Selling a home is stressful on its own, and it gets even more complicated when your home has a tax lien against it. A tax lien on a home could impact its sellability, and every homeowner needs to do their research before they consider selling.
If you have a claim on the lien registry, then you should take steps to pay the state tax lien as soon as possible:
What is a Tax Lien on Your Property?
A tax lien is a legal claim that the government puts against real property of an individual or business who fails to pay taxes owed, typically property taxes. Tax liens can be placed against any valuable asset, such as real estate, personal property, and other financial assets, in the case that the asset should be seized if the debt is not paid.
Tax liens provide security to the Internal Revenue Service (IRS) and state governments so that they have some financial compensation for unpaid taxes. For a federal tax lien or IRS lien, they’ll issue a public document called the Notice of Federal Tax Lien. This informs creditors that the government has a legal right to the property in the chance that they also want to collect the asset as payment towards another failed debt payment. This means that the government has a claim to receive the taxes you owe before another lender or creditor.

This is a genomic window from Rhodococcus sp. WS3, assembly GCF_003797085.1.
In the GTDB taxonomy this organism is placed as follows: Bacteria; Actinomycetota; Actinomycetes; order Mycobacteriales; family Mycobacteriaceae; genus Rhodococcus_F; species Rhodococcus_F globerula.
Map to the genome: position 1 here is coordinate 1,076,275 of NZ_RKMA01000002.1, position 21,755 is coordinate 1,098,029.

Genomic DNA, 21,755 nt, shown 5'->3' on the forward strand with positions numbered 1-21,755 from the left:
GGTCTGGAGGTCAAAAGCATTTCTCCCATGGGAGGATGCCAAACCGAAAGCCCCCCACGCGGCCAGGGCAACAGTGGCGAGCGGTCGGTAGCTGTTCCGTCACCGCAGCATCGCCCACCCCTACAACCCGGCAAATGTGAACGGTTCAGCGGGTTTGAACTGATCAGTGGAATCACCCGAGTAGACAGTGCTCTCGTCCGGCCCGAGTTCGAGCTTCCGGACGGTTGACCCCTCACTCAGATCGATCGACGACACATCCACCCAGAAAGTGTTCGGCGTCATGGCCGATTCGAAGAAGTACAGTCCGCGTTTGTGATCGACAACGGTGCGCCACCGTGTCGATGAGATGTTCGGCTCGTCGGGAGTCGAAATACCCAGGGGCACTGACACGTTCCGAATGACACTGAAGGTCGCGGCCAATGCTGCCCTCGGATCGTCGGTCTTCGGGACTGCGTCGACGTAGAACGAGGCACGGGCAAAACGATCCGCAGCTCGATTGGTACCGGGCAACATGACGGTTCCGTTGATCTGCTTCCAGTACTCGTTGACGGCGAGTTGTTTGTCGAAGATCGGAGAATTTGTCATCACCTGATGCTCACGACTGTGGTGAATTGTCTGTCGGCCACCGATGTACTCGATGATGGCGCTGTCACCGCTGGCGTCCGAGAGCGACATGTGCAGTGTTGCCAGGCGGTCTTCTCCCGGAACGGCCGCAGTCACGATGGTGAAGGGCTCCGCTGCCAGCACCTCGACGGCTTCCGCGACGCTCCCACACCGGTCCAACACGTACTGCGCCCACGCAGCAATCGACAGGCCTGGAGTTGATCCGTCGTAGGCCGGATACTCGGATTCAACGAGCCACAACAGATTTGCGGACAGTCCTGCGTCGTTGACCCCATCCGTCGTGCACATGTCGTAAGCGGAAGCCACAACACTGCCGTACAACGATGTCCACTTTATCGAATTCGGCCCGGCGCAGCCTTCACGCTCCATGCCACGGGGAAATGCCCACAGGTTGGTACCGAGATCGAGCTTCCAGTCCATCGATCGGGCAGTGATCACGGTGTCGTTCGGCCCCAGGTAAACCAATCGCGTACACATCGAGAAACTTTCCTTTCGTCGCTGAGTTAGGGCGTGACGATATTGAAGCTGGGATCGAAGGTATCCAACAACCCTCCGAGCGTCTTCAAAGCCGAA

Liens in general can range from parking violations to HOA liens and sidewalk liens. But there are a whole slew of reasons why a tax lien may be placed on your property. Tax liens occur only when you have a debt against the government. Most often, a homeowner fails to pay property tax, state tax, or federal tax. You must also neglect or refuse to pay the debt on time. Unpaid property taxes is one of the most common causes of a tax lien.
Note that a tax lien is not as severe as a levy, which is when the government actually seizes the property to pay the tax debt. In the case of a levy, you would not be able to sell your house because the government would own it and issue a tax deed.
Can I Still Sell My House With a Tax Lien on It?
While the government has interest in your home through a delinquent tax lien, any property transfer you try to make will be halted. Since a lien makes the property collateral for the debt, the state and federal government have the right to sell the home through a tax sale process to collect the delinquent taxes. If you’re behind in your taxes in Arkansas, then you could lose your home to foreclosure.
Luckily you can redeem the property and get current with your taxes when we purchase your property. How? You can sell the property to us at Gary Buys Houses as we purchase homes with liens on them—no legal preparation is needed.